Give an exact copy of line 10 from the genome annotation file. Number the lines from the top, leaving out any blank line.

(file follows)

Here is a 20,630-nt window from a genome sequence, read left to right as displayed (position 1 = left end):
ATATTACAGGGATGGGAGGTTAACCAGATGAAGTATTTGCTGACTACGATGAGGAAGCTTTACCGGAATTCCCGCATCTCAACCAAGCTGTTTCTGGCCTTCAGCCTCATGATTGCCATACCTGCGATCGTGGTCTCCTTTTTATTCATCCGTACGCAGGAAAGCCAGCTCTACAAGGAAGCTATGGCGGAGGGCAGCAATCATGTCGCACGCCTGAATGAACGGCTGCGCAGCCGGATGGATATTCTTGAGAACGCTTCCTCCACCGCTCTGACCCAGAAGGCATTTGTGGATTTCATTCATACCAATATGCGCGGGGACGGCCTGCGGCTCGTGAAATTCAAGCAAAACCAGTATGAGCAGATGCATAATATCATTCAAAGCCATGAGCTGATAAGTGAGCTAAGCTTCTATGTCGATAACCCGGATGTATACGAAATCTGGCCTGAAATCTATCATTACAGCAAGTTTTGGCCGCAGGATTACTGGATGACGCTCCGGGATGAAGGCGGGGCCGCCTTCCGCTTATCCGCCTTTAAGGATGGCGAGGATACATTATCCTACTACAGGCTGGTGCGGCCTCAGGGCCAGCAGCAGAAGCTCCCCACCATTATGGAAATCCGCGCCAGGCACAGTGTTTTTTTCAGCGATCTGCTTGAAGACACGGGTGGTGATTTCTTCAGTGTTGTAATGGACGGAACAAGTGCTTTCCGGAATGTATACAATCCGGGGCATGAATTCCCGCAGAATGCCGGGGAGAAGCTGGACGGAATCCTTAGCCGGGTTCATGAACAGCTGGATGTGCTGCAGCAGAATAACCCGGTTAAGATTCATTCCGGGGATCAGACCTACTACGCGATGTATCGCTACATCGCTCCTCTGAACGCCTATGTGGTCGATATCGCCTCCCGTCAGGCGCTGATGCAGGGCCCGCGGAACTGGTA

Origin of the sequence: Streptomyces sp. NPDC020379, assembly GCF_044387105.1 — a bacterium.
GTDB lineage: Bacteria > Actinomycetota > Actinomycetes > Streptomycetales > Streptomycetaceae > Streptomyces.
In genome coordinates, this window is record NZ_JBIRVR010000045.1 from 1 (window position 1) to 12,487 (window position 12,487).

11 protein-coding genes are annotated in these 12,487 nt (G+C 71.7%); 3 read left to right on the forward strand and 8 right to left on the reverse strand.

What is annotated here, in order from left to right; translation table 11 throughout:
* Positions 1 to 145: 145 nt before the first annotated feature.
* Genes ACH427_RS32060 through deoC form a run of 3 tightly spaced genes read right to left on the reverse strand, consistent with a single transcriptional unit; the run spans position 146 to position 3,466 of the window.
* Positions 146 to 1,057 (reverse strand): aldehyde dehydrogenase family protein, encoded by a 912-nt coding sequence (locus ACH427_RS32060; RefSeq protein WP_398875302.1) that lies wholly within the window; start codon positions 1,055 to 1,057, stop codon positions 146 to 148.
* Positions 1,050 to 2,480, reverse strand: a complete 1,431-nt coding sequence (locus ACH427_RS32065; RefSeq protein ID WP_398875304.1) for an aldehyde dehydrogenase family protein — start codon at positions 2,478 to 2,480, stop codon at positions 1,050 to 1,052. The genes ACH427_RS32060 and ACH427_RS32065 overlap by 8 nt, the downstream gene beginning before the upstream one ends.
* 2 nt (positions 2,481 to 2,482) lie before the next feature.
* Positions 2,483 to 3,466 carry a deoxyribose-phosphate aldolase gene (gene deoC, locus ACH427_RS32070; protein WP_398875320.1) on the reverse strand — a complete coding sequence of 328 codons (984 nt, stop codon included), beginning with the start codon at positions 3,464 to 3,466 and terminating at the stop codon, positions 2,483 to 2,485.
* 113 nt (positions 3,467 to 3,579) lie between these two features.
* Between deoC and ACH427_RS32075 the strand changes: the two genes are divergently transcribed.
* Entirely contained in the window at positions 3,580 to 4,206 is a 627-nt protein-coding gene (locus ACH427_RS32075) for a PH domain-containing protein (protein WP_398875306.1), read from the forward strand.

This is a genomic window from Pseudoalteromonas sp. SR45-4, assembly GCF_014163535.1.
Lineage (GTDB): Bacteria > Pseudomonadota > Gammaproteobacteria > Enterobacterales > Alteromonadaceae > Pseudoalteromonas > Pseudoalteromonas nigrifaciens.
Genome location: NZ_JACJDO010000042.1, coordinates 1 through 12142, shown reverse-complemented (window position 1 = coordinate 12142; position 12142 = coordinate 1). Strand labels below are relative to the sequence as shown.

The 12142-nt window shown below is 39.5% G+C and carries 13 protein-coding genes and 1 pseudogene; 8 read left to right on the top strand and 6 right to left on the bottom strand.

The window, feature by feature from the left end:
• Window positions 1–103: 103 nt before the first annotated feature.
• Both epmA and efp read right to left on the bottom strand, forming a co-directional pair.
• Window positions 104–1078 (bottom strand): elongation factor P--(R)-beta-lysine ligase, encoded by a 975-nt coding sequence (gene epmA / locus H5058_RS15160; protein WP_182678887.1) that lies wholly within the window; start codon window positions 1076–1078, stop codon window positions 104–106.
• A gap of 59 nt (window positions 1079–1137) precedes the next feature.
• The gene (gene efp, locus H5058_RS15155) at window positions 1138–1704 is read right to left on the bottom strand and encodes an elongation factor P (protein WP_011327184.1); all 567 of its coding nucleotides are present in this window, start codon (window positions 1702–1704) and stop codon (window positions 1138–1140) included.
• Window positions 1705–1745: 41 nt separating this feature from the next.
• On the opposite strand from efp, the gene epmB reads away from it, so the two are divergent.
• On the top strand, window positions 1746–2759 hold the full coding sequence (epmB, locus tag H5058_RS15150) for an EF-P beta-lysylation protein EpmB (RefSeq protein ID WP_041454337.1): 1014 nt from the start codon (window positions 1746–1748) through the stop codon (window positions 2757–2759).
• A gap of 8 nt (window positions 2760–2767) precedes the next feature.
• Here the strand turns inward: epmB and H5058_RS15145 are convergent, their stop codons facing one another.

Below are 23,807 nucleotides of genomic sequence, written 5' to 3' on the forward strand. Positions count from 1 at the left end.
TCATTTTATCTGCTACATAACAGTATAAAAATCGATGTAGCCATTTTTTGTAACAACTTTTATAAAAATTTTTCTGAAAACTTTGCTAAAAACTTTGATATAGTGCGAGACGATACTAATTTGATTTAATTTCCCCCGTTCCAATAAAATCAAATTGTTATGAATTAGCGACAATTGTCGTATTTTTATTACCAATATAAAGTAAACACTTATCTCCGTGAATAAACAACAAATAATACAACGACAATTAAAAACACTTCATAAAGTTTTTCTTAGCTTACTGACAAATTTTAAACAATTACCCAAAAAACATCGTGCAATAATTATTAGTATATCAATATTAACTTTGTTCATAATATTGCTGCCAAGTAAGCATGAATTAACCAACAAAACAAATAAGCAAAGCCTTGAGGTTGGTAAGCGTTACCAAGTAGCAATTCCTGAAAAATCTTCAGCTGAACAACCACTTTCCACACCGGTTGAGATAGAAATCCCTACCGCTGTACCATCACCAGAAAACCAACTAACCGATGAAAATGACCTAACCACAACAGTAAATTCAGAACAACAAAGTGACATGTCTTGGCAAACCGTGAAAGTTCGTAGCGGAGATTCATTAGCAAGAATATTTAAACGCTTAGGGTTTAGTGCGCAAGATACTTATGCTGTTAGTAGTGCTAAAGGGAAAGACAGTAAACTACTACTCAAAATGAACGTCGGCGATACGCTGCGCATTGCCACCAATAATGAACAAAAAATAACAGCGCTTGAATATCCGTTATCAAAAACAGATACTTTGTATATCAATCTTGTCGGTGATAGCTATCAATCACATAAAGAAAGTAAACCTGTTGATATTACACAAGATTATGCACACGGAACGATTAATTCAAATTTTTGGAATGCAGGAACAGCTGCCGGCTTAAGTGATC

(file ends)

* Positions 146 to 1,057 (reverse strand): aldehyde dehydrogenase family protein, encoded by a 912-nt coding sequence (locus ACH427_RS32060; RefSeq protein WP_398875302.1) that lies wholly within the window; start codon positions 1,055 to 1,057, stop codon positions 146 to 148.